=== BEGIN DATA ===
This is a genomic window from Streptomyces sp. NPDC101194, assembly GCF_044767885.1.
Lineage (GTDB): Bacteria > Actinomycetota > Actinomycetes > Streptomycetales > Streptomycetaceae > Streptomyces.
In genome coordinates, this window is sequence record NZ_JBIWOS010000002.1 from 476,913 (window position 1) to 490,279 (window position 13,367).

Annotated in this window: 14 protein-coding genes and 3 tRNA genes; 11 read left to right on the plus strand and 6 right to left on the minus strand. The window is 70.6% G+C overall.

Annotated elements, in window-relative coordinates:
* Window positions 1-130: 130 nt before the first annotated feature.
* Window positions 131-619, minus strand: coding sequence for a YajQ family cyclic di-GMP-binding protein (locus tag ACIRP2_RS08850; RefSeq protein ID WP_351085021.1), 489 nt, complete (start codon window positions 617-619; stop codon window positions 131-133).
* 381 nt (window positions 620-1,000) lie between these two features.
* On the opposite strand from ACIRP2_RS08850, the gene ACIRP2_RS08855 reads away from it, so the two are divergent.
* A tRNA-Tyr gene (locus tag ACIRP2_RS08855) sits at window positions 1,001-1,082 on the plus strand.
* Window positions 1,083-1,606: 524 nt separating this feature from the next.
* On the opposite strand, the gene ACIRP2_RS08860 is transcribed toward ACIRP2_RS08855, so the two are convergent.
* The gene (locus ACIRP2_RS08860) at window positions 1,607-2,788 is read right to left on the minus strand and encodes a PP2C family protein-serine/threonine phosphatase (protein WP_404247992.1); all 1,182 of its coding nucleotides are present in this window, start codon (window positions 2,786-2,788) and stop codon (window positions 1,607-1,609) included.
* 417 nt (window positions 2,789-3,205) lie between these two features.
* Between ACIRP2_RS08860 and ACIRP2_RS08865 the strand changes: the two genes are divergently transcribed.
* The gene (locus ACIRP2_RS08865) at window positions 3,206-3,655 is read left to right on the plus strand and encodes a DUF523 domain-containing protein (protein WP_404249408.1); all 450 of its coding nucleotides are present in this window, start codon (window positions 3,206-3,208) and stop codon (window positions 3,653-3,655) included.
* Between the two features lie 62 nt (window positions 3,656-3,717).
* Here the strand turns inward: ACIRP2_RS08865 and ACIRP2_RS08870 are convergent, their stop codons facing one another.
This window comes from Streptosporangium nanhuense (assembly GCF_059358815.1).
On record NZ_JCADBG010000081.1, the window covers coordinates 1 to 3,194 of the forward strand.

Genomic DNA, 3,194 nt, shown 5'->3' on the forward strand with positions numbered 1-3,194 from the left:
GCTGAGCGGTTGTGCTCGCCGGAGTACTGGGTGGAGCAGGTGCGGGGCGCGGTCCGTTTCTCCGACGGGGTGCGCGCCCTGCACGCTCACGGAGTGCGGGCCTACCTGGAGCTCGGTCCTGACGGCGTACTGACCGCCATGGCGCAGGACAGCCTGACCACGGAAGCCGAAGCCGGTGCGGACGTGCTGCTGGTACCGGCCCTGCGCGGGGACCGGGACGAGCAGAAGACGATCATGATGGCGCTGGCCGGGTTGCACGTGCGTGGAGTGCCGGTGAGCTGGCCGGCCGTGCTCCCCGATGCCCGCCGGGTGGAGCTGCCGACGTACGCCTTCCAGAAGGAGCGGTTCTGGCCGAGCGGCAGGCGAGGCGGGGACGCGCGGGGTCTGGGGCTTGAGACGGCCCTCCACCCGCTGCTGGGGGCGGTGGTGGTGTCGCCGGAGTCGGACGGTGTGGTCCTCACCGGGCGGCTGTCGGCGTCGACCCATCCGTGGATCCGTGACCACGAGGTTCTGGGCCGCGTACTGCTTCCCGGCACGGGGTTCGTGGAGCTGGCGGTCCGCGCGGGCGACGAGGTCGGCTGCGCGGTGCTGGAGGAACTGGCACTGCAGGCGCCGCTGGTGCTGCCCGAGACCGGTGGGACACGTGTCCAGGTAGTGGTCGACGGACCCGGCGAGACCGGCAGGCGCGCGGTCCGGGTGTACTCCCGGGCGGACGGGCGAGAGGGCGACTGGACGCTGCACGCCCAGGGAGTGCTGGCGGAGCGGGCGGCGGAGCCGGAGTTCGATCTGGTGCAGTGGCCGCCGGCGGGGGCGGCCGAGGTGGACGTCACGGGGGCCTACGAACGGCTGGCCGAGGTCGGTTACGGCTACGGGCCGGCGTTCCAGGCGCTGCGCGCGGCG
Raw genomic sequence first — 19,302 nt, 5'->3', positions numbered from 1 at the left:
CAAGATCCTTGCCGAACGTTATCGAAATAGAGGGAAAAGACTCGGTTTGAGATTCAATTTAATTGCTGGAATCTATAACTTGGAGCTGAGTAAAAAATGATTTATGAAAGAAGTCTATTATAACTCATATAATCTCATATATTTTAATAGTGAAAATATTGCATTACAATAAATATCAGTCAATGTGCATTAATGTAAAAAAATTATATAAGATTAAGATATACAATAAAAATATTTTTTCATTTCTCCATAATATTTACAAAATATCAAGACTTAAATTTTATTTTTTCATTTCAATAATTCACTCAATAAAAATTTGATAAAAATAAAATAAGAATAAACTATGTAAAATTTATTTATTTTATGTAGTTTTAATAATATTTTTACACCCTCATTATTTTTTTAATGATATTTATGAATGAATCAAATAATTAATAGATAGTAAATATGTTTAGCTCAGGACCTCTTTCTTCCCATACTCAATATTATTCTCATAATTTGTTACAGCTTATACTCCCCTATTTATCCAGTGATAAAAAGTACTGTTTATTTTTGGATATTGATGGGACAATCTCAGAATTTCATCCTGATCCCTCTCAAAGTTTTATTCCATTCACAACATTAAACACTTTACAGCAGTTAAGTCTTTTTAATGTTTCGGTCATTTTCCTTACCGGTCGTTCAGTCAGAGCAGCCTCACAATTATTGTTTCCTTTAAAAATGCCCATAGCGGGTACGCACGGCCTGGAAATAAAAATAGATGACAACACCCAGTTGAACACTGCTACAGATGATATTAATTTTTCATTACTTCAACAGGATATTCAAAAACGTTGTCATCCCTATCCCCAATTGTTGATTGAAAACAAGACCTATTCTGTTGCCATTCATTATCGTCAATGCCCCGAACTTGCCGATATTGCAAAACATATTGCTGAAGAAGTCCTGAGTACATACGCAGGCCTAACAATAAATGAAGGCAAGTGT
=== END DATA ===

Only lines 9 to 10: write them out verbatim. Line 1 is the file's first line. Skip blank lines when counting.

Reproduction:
* On the opposite strand from ACIRP2_RS08850, the gene ACIRP2_RS08855 reads away from it, so the two are divergent.
* A tRNA-Tyr gene (locus tag ACIRP2_RS08855) sits at window positions 1,001-1,082 on the plus strand.